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  1. #1
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    Taking photos of me riding solo

    Looking for a setup that I can take photos of myself riding solo. Ideally I would set it up 20-40 feet before a feature, turn it on, and session the feature until I get a good shot. This means the camera will have to shoot by itself.

    One option is to shoot a video and then take stills from it at home on a computer, but I assume the quality will not be nearly as good as a real stills photo.

    Is there a camera or a setup that does that? Something that when I get into the lens, the camera will sense that and start sports shots (a few a second) until I get out of it. Maybe some kind of motion sensor.

    I assume I can focus it manually as part of the setup of the camera on the trail. I assume that when I move towards the camera it will be hard for it to find what to focus on. The camera will need fast shutter speed and ability to shoot a bunch of photos rapidly, since it will probably shoot many photos before and after the feature.

    Does something like this exist?

  2. #2
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    There are many DSLRs which you can use to shoot videos from which you can later extract frames to use as photos. I own the Nikon D800/e and have also used the Canon 5D MkIII. Both are solid performers for shooting videos @ 1920 x 1080 resolution. They are so good that many film makers use them.

    If you also want to take still shots in addition to video, well this is what these cameras were made for. Make sure you check out the latest D810 which can shoot stills at 5FPS up to 7FPS whilst still offering the whopping 36 mega pixel resolution. It also has a built in interval timer which you can program to start shooting at a specified FPS for a specified duration after a specified delay. It means you can setup the camera, start the timer, ride off to the starting position, wait, then start your run knowing the camera will start rapid shooting for N seconds capturing the whole run. If you need more FPS, check out the Nikon D4s which can shoot at 10FPS but at much less resolution but I honestly think D810 will be the best for the 36Mpixels. If you don't get the shot you want first time, try again and again until you do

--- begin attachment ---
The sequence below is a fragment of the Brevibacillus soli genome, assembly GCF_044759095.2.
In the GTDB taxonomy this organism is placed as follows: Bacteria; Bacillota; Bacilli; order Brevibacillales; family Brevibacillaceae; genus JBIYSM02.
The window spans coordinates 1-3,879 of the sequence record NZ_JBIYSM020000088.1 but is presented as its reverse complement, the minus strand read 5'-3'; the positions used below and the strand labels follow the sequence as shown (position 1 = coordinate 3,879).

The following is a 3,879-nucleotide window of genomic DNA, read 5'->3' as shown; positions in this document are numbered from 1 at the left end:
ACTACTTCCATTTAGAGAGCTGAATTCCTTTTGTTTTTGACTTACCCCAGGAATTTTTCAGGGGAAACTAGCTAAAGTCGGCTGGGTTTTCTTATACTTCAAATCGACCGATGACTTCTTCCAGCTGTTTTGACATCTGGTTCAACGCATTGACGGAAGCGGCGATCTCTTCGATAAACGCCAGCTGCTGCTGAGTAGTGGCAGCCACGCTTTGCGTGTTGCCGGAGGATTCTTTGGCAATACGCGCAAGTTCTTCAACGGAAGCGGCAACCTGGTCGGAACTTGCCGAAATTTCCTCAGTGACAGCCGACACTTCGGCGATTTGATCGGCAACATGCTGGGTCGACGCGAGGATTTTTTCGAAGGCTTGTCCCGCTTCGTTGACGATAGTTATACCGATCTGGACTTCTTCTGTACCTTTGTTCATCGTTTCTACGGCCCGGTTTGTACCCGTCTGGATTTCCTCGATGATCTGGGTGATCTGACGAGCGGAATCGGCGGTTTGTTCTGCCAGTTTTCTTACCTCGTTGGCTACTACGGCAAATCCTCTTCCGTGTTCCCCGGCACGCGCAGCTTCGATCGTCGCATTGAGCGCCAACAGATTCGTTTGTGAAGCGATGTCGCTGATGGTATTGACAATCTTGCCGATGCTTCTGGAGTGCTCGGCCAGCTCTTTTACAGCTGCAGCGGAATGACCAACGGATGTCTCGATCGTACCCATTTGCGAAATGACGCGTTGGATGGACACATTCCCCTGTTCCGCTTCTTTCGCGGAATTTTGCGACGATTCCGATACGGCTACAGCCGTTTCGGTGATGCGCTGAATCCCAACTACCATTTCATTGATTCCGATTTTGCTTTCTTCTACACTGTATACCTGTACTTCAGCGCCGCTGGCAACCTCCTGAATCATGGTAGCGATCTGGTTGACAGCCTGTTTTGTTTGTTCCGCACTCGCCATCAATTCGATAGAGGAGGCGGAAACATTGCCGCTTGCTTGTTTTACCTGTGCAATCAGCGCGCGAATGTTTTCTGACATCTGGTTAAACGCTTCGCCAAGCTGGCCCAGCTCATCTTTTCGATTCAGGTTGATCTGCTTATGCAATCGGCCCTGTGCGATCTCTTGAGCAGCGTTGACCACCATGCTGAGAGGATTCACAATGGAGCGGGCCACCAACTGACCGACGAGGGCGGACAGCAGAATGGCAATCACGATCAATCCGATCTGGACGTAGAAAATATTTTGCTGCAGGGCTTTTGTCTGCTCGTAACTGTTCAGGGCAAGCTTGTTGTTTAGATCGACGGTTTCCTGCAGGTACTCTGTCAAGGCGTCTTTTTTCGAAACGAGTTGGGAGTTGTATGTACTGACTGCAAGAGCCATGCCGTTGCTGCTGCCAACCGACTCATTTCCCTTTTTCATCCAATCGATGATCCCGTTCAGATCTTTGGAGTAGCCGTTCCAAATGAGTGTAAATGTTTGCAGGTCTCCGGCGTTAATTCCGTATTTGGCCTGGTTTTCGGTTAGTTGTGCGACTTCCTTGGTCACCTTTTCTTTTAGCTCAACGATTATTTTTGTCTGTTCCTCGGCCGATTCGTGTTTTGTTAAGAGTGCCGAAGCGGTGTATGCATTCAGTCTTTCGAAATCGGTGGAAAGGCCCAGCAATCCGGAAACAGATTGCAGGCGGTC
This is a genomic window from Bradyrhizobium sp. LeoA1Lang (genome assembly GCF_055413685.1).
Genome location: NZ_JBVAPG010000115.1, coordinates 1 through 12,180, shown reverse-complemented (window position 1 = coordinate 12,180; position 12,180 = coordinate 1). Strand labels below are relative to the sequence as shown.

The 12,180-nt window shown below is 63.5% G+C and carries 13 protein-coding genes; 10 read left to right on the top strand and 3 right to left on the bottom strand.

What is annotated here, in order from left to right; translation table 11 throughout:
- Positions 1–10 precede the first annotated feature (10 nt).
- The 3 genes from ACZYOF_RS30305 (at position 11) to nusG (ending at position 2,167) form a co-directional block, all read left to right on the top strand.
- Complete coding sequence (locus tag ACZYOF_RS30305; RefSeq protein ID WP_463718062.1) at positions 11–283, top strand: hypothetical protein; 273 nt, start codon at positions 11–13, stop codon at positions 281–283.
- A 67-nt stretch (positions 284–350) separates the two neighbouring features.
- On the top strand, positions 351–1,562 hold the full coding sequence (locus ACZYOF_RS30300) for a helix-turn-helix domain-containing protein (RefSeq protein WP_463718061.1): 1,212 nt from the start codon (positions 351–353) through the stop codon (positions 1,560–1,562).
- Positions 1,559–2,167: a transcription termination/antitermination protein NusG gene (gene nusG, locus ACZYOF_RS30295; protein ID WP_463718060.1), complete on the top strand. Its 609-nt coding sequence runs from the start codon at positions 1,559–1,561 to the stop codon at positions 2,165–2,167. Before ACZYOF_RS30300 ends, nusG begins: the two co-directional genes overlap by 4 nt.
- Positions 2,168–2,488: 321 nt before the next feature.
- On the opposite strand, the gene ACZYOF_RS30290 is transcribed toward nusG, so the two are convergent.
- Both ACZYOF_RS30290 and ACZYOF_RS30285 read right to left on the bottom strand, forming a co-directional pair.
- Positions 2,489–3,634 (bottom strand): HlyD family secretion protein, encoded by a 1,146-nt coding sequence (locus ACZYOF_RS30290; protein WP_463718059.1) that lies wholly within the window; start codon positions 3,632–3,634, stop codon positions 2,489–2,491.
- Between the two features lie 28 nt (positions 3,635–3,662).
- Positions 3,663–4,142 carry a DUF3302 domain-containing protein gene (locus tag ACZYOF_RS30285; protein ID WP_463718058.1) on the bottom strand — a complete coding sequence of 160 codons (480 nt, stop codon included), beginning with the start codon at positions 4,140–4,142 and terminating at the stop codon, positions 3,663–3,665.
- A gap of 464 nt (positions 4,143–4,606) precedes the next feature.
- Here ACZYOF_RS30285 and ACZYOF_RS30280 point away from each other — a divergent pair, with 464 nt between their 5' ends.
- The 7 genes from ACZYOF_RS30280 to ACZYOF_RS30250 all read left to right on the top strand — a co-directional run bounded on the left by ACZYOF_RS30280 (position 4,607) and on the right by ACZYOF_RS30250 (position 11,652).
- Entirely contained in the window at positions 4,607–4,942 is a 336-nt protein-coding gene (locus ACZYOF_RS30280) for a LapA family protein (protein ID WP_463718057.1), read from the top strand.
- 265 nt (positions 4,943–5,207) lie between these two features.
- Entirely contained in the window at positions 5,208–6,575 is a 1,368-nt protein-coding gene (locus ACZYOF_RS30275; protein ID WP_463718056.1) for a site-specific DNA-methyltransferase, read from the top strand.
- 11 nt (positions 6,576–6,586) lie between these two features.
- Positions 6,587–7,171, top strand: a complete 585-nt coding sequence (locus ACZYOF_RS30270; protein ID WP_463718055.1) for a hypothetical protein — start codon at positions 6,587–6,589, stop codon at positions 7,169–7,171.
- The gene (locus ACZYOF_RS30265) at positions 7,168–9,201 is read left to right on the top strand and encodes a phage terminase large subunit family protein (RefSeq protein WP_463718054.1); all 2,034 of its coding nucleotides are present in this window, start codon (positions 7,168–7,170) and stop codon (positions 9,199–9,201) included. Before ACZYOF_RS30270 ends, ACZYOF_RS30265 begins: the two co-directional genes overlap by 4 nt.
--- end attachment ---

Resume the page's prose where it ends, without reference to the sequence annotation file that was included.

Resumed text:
In terms of programming, these cameras can be setup in anyway you like. You can leave it in Auto mode or set it up manually. Virtually every function/parameter can be set which is also quite overwhelming if you've never used a DSLR so do make sure you read up on the basics beforehand

    As the actual cameras and lenses cost alot of money to buy, I would suggest you hire the gear for when you need it.

    Btw, what kind of shots do you want to take ?

    I am guessing you want to shoot an action portrait with you jumping through in the air. You also want your body/bike to be perfectly in focus whilst having some nice bokeh/blur in the background with bits of dirt captured flying up off the ground ?

    If that's the shot you want, check out the Nikon D810 or the D4/s with a 70-200 F2.8 lens. Using this lense at F2.8 200mm will allow you to use a very fast shutter speed and give fantastic background compression. It's one lense every sports photographer has.

    Of course, you can also look at the Canon equivalents which are as good if not better.

    If you just want to experiment, perhaps use an IPhone using Slow-Mo. Apparently this also produces good results but you wont be able to shoot with bokeh

  3. #3
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    I can provide instructions on how to setup the camera/lense if you require them. However, if you decide to hire the gear, the shop should be able to run through everything with you for free ( if they are not greedy )

  4. #4
    offroader